Following the bounty is familiar territory for John, who grew up on his family’s farm in New Castle, Pennsylvania, home to a dense population of Italian-Americans. As a child, John experienced farm-to-table in its purest form, even apprenticing for an area butcher when he was 12. His grandmother was a proud Italian-American with a certain reverence for assimilation—she eschewed the traditional Italian moniker ‘nonna’ for the American ‘grandma.’ Still, her hand-rolled pasta was a simple fact of life.
While John attended the International Culinary School at the Art Institute of Pittsburgh, his relationship with pasta came well before, beginning with a lesson from his grandmother. John had heard from friends about a peculiar toy, Silly Putty, and how the pink silicone blob would copy print when rolled across a newspaper. John asked his grandmother for the stretchy plaything, but she knew a better way. “Let’s make it,” she said.
Back home, she showed him how to blend flour with water and use his fingers to draw a well in the center with walls that were neither too wide nor too thin. She showed him how to whip the egg yolks with flour into a golden ball. “So, I knead it, and I knead it, and I knead it,” John recalls. But the flaxen, golden dough was not quite what he expected. John wondered if it would hold the same power as the storied Silly Putty. “It doesn’t need to, John Paul,” his grandmother told him. “I thought she was showing me how to make a toy for myself,” John says. “No, she was recruiting a production assistant. After that, it was constant. If she was making pasta, I was working the dough. A lot of the ratios in my mind—flour, water, egg—stem from when I was a kid.”
Though John loved cooking, his grandmother encouraged him to move in a different direction, “to serve his country as it had served him.” He joined the Air Force, where he developed smart weapons as part of a scientist immersion program. But he’d always return to the kitchen, moonlighting as a server and cook during leaves. “I’ve wanted to be a chef my entire life.” The Air Force proved equally formative in his culinary journey. As a scientist, he learned to combine known ingredients and techniques to create something new—each experiment a synthesis of ideas and creativity.
Next Door’s pasta recipes remain close to the ratios John learned in childhood, but the pasta become vessels for radically distinct flavors. John honors the small, rectangular shape of agnolotti but allows the dough to continue beyond its savory filling, like an open envelope—a small stretch of dough crisped in brown butter followed by an intense burst of homemade heritage pork sausage. The slips of pasta lie atop a bed of toasted kale and tiny enoki mushrooms with sweet cherry tomatoes, all dressed in beurre blanc. Ravioli is transformed with the edges shaved and rendered into small suns infused with beets. The multicolored pouches are filled with whipped ricotta and set in basil cream with pear, walnuts and arugula. The filling shapes the taste, but so does the dough, which is slightly different from traditional pasta, with milk and olive oil supplying a fatty richness.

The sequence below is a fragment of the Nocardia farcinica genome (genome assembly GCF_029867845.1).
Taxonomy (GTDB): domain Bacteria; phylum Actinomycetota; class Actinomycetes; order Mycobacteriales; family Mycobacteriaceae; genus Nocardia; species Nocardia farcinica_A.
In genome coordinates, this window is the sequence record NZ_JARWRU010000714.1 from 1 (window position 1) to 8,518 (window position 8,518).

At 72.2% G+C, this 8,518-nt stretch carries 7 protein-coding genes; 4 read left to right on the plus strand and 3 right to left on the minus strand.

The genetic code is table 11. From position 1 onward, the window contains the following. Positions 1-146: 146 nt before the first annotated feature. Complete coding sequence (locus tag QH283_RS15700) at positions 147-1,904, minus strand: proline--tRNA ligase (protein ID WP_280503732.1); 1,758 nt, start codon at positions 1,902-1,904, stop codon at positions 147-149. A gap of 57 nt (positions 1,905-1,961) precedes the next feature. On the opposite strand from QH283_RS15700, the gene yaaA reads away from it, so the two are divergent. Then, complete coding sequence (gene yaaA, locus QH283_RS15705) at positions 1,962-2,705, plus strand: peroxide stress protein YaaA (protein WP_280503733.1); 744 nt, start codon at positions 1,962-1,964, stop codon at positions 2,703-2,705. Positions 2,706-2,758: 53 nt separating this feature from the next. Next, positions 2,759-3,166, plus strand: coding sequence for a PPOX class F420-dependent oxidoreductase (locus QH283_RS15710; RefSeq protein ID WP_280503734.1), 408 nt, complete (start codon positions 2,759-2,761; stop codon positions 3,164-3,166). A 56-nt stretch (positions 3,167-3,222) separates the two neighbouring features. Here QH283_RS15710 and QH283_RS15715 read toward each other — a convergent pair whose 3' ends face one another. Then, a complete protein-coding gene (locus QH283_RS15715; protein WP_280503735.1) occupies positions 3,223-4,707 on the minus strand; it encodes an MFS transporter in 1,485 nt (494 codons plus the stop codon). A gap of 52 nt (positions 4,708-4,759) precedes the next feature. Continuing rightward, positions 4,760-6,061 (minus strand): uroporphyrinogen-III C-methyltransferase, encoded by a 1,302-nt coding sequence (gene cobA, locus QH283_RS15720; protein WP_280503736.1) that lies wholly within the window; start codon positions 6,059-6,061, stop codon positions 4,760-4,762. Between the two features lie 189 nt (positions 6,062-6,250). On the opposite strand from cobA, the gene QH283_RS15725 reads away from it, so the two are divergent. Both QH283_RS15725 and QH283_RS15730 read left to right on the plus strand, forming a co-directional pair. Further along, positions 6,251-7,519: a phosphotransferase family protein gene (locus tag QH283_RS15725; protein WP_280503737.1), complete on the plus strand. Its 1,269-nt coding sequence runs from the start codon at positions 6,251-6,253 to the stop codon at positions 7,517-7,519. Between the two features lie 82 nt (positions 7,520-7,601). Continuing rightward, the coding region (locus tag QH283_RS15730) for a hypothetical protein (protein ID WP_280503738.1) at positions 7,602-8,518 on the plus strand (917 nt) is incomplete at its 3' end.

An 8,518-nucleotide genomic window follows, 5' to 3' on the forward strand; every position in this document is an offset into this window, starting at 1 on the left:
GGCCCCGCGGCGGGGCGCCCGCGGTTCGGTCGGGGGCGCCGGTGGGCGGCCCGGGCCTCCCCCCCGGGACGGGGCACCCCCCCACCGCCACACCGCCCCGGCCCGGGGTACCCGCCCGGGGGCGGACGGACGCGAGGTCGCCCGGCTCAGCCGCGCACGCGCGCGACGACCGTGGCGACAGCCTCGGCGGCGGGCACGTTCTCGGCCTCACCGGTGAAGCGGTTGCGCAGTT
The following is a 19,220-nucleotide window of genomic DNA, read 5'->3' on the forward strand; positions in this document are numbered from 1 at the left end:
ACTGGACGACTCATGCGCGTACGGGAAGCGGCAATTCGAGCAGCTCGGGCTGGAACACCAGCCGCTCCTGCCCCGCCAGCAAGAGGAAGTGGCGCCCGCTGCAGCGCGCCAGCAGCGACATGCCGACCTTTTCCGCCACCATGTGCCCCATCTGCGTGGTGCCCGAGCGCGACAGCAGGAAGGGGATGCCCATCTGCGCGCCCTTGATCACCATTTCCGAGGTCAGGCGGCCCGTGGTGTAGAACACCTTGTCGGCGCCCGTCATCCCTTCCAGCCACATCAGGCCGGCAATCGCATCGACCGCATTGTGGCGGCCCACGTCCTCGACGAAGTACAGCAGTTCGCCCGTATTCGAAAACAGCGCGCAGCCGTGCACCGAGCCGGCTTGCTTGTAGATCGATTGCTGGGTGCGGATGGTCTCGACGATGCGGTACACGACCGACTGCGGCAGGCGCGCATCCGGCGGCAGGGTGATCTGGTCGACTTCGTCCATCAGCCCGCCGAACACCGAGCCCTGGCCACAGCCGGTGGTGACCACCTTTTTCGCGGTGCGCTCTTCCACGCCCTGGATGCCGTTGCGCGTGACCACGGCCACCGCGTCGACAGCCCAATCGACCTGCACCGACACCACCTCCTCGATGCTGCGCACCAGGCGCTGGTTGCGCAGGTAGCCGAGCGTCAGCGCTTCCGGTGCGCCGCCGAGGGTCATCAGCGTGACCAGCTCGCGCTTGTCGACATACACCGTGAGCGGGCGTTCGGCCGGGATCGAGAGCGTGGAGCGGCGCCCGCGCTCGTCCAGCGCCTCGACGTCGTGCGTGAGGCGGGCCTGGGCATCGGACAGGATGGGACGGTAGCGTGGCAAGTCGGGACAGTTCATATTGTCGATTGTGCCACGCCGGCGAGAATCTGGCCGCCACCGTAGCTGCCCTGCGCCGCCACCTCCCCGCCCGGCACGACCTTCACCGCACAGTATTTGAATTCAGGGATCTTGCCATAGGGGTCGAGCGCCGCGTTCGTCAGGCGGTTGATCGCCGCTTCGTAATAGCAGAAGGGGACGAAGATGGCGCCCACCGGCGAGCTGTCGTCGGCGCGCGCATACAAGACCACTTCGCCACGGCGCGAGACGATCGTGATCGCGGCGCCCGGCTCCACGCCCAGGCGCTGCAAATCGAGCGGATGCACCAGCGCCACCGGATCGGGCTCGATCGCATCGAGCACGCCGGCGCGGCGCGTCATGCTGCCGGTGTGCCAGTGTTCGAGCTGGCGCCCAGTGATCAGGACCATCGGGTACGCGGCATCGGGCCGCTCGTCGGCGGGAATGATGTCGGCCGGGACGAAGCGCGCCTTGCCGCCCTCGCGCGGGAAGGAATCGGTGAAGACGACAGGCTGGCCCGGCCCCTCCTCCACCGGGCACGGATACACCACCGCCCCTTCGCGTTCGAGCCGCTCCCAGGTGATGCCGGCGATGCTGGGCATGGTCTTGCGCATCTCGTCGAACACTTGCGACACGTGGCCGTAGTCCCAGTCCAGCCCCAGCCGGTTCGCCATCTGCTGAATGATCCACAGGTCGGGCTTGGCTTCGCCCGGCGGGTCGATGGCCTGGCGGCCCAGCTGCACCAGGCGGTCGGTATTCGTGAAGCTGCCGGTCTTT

Very little is wasted. The sunset ravioli derives its striations from what would otherwise be considered refuse. Beet trimmings, leftover from Gather’s beet carpaccio, are used to hydrate the dough, turning it the Burgundy red of pressed grapes. Arugula, basil, dandelion—any type of green soon to expire—is blitzed alongside a chlorophyll extract to produce a verdant dough. Discarded tops of palm-sized burrata balls, knotted and trimmed, become the finishing touch on rigatoni.
The desserts are no exception. Jessica uses the bar’s fat-washed whiskey, laced with the crisped agnolotti’s browned butter, to create her newest ice cream. Blueberries leftover from Gather’s Sunday brunch are blended into a cerulean custard. Trained as a pastry chef and cross-trained in just about everything else, Jessica crafts magic with Next Door’s desserts—from affogato, a coffee-based Italian sweet with hazelnut praline, to imaginative scratch-made daily cakes.
Just beyond the kitchen’s pendant lights, the confections stand proudly in the foreground. Red velvet casts its rose-tinted glow, breathing warmth and nostalgia into the kitchen—a throwback to the comfort foods Jessica would prepare for her family as a young girl. She grew up with a single mother who juggled two jobs. Jessica often had to cook dinner for herself, her mom and her brother. Spaghetti and meatballs were a mainstay and the perfect vehicle to stretch precious staples. Cakes requiring the simplest of ingredients—eggs, sugar, flour—were decadent treats.
Her appreciation for baking was cemented when she and John worked at Salon by Sucré—a well-known New Orleans cafe run by a pastry chef. “They made chocolates and macarons, everything from scratch. It was a pastry chef’s interpretation of savory food,” Jessica says. In 2019, when the couple moved to Florida to be closer to family, Jessica worked at Norman Love Confections before joining Gather. Now, Next Door’s intimate space grants her the opportunity to reimagine sweet and savory classics, presenting each in their truest form. Jessica’s olive oil cake, an Italian favorite, has a crackling crust and an aromatic oil-rich middle paired with a Meyer lemon and bay sorbet, a whipped lemon crémeux and white chocolate.
The enigmatic alchemy of tradition and innovation is the foundation of Next Door’s legacy. As the twilight sinks across the landscape, I decide whether to spread another dollop of whipped red feta across my black garlic knot or trace the edges of my peach burrata salad to soak up the fig vincotto. I know each is woven with the flavors of a lifetime. “We all have a history with pasta,” John says. “At some point, whether it’s eating it or making it—it doesn’t matter. The beautiful thing, the absolutely beautiful thing about our pasta is that everyone plays a part in it.”